Karen Zelas – In Camera

The following is an excerpt of the speech I gave when launching Karen Zelas’s collection I am Minerva last year. Karen is a close friend, one of my students, and a member of one of the critique groups I belong to. But she’s also a damn fine poet, and this poem is a gem. So read on with a dietarily appropriate amount of salt.

In camera

before selfies a struggle
to find the two of us

in the same frame

always the invisible other
completing the picture

– Karen Zelas

This is the opening poem in Karen Zelas’s recent collection, I am Minerva (Mākaro Press, 2016). Simple. Five lines. Just a poem about the practical difficulties of taking a photo in the days before forward-facing cameras on mobile phones. Except … “the two of us / in the same frame” isn’t just taking about the boundaries of a photograph. Frame of reference? Frame of mind? Either. Both. So we’re talking about a relationship too.

How about “always the invisible other”? Yes, it’s the person taking the photo. But there’s more. If two people aren’t often in the same frame of mind, one of the couple may well function as “the invisible other”. Same thing if we take frame as “frame of reference”. So all of a sudden this poem has a whole lot more going on – not just a photo, but the whole complexity and variance of a relationship. But this isn’t about an unhealthy relationship – the last line tells us that. The “invisible other” completes the picture (remember Jerry Maguire?). Even when I’m not consciously aware of you, you are a part of me. Completing me. And I you.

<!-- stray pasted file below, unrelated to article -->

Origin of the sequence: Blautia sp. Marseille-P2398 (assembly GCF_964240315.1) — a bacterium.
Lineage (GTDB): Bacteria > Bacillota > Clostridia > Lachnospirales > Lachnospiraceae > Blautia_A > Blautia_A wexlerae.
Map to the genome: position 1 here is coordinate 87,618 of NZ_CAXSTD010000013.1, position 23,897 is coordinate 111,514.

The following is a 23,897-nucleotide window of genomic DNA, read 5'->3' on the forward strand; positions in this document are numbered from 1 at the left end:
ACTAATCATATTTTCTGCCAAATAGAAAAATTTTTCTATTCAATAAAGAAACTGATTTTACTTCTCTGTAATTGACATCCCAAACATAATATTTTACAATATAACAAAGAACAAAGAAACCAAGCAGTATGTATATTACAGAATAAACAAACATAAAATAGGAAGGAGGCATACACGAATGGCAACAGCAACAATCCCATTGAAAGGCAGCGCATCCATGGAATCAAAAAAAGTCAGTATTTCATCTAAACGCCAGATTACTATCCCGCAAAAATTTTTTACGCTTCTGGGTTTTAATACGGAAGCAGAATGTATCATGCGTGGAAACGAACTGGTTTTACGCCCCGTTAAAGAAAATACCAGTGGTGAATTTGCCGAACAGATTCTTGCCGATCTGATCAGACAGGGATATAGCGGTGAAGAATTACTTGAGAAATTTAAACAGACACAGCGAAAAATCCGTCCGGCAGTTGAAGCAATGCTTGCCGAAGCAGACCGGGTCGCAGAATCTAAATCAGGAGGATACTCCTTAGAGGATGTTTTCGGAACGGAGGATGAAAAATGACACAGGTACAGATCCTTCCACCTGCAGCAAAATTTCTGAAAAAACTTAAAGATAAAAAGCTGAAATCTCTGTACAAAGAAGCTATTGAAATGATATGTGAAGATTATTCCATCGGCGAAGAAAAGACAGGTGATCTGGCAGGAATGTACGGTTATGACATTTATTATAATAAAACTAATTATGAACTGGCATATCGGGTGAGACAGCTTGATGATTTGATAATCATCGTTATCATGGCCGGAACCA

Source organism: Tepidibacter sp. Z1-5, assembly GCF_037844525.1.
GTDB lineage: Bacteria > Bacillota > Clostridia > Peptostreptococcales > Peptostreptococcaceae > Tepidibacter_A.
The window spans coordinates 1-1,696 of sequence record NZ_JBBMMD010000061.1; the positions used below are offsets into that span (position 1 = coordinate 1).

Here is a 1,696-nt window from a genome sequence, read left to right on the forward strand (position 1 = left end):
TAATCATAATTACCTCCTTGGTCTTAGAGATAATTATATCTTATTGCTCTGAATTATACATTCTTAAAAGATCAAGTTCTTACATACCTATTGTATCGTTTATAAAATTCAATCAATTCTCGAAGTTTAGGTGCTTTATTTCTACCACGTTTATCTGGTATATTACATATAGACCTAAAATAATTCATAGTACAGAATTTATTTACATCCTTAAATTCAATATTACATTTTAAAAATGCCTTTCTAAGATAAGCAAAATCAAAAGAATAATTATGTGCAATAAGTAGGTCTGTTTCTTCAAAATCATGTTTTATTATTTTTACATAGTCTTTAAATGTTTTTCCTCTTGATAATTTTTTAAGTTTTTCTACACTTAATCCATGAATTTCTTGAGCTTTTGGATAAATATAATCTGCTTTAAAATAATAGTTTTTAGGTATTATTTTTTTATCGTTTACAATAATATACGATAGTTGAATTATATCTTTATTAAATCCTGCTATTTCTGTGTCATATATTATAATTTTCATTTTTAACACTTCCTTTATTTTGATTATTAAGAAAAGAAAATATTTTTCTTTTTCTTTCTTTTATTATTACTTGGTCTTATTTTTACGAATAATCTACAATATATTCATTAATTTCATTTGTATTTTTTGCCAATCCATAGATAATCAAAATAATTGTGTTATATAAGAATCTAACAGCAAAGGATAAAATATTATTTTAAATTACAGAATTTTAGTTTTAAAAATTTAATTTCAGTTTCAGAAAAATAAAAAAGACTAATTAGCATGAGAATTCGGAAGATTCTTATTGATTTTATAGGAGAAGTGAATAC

Five lines. A poem about how much easier technology has made things. Yes, but not just that. A poem about two people, and a relationship that endures to the point where they are as much a part of “us” as they are the separate individuals who make up the us.

Five lines. Twenty-three words.

And I’m including the title in that word count – you should always pay attention to titles. Because the poem isn’t done yet – the phrase “In camera” is a legal term that means ‘in private’, (literally ‘in chambers’). It describes aspects of court cases or legal proceedings where the public and press are not allowed to observe. So even as the poem shows us this relationship, it’s letting us know that something very important is not being made visible. That there are things that must stay behind closed doors. That should stay there.

Five lines. Twenty-three words. Now that is what I call magic.